The God who subverts

Christ Church Cathedral, Grafton
Epiphany 6C
17 February 2019

 

[ video ]

We really should have expected this from a god who gets himself born to an unwed mother.

“Blessed are you who are poor … woe to you who are rich …
Blessed are you who are hungry now … woe to you who are full now …”

What is this bleeding-heart left-wing nonsense that they are reading in churches all over the world today?

Oh? It is Jesus! Really?

I do not like him saying things like that. It makes me feel uncomfortable.

Read my lips, says Jesus.

 

 

 

 

 

It has been very so tempting to stop right there and go back to my seat …

Enough said?

More than enough for us to work on during the week?

 

 

 

 

As I reflect on the Beatitudes in Luke a few things strike me:

Luke’s version is usually seen as closer to what Jesus would have actually said.

Luke’s version moves from speaking about “them” to addressing us (“you”). We have moved from ideas to praxis, from theory to real life.

Luke’s version is more confronting for people like us.

We are not poor, for the most part …

We are not hungry now, or really ever …

We do not have much reason to be sad, and the things that should make us weep we mostly ignore …

We rarely have people saying seriously bad stuff about us …

On the other hand …

We are rich, compared to most people alive in the world now and almost everyone else in human history …

We are so full so much of the time that we have health issues from over-consumption …

We love to laugh and be entertained, and we prefer politicians who promise to keep us safe from scary people and nasty situations … even when we know they are lying

We mostly are people about whom others speak well …

We are respectable, comfortable, nice and good people.

We are Anglicans.

We are Cathedral people!

 

Jesus according to Luke

You may recall that this is the Year of Luke, and we are paying special attention to Luke’s way of talking about Jesus this year.

As we noticed in the Dean’s Forum a couple of weeks back, Luke wrote for people like us: nice people with comfortable lives and some degree of social status.

Yet Luke preserves the prophetic words of Jesus in a form that disturbs us and make us uncomfortable.

Were Jesus standing for parliament most of us would not vote for him.

He would raise our taxes and spend the funds on assistance to the poor.

And he wants our vote?

No, Jesus does not want our vote. It is much worse than that. Jesus wants our whole being: our hearts, our minds, our assets and our souls.

He is no politician.

Jesus is far more dangerous than a politician.

 

Captain’s pick

In recent Australian politics we have experienced the famous “captain’s pick” on more than one occasion.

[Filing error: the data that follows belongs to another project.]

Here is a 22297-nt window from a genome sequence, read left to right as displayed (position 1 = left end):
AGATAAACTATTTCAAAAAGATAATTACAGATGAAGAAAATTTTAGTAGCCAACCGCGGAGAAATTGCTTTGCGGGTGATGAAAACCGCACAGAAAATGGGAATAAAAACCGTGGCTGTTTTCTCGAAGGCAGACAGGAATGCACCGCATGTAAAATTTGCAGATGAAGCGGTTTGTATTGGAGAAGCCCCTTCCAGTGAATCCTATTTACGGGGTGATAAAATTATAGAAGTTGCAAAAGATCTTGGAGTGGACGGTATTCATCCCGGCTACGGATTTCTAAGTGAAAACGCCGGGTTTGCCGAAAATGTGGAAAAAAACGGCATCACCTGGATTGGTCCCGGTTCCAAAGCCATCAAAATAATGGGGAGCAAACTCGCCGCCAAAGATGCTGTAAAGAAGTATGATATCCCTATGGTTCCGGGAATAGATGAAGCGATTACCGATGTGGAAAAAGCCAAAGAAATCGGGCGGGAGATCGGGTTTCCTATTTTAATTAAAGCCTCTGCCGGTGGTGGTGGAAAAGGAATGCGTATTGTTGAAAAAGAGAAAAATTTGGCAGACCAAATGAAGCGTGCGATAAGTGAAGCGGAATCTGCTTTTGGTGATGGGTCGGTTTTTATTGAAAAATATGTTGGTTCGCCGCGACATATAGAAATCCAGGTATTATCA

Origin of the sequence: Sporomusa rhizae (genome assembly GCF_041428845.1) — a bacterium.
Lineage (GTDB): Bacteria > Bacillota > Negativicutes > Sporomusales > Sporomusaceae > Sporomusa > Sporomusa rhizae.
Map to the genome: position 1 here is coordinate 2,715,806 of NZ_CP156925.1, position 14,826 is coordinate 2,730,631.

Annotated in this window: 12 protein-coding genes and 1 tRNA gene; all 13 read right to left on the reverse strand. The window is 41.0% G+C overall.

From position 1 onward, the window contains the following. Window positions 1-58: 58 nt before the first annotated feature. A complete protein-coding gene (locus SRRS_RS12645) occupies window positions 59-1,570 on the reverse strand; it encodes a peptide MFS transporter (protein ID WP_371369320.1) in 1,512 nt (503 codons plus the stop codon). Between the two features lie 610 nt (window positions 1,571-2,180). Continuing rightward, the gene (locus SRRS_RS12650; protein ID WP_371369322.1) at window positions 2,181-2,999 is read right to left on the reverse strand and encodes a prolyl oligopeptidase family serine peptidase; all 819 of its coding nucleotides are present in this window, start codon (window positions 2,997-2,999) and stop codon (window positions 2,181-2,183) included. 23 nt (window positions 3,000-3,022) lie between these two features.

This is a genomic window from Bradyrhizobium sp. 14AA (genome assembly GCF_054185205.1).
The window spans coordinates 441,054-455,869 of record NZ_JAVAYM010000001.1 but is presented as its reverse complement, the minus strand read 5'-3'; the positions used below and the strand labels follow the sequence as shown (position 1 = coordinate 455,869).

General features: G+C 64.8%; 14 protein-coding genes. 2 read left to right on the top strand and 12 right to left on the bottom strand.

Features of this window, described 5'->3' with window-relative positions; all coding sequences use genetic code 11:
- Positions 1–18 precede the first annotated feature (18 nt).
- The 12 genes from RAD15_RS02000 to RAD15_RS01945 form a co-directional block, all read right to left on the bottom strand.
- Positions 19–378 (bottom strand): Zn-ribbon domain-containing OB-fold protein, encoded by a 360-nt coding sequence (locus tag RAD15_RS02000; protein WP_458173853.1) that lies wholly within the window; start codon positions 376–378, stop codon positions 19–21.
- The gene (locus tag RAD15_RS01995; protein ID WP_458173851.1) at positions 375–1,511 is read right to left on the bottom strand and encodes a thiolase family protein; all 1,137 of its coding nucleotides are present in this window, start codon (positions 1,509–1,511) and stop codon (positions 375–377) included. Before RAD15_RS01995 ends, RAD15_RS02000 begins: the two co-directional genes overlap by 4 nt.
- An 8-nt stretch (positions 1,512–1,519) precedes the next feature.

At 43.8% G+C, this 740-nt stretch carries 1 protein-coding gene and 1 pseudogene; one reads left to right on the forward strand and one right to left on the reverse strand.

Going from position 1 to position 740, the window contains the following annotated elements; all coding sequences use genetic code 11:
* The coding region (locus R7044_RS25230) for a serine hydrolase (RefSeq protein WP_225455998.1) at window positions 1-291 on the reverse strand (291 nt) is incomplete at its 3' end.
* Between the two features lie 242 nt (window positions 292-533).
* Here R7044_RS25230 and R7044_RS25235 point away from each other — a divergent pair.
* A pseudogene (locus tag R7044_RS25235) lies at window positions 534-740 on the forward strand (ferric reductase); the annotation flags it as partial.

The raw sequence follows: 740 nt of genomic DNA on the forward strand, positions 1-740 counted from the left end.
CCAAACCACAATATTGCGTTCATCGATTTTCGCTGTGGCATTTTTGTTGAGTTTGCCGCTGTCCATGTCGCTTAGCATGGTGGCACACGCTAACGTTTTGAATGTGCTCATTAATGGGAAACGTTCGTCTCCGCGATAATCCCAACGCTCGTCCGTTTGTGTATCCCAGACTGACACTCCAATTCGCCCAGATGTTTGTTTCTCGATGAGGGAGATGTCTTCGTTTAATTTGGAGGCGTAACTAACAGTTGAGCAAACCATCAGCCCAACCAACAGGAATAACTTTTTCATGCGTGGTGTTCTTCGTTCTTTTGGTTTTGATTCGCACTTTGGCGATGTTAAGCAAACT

God makes captain’s picks as well, but she does it differently.

God chooses the poor, the widows, the orphans, the overlooked younger sibling, the refugees and the asylum seekers, the collaborators (“tax collectors”) and the women with reputations (“the sinners”).

Phew! That gives us all a chance …

That is why the priest says each Sunday as we are called to the Table of Jesus:

The gifts of God for the people of God.
Holy things for holy people.
Broken things for broken people.

 

We are all people with some form of brokenness in our lives: sometimes that brokenness is visible but most of the time it is invisible.

But the God who subverts calls us (yes, us) to be agents of change and communities of reconciliation.

The victory song that Luke puts on the lips of Mary in his carefully crafted account of the conception and birth of Jesus captures the essence of the Holy Rebel from Nazareth:

My soul magnifies the Lord, and my spirit rejoices in God my Savior,
for he has looked with favor on the lowliness of his servant.
Surely, from now on all generations will call me blessed;
for the Mighty One has done great things for me, and holy is his name.
His mercy is for those who fear him from generation to generation.
He has shown strength with his arm;
he has scattered the proud in the thoughts of their hearts.
He has brought down the powerful from their thrones, and lifted up the lowly;
he has filled the hungry with good things, and sent the rich away empty.
(Luke 1:46–53 NRSV)

 

Christians who really believe these words change the world … starting with Grafton.

 

 

 

About gregoryjenks

Anglican priest and religion scholar. Senior Lecturer in the School of Theology at Charles Sturt University. Dean, Cathedral Church of Christ the King, Grafton and Rector of the Anglican Parish of Grafton. Formerly Dean at St George's College, Jerusalem. The opinions expressed in my publications, including my blog posts, are my own and do not necessarily reflect the views and opinions of the Diocese of Grafton nor Christ Church​ Cathedral in Grafton.
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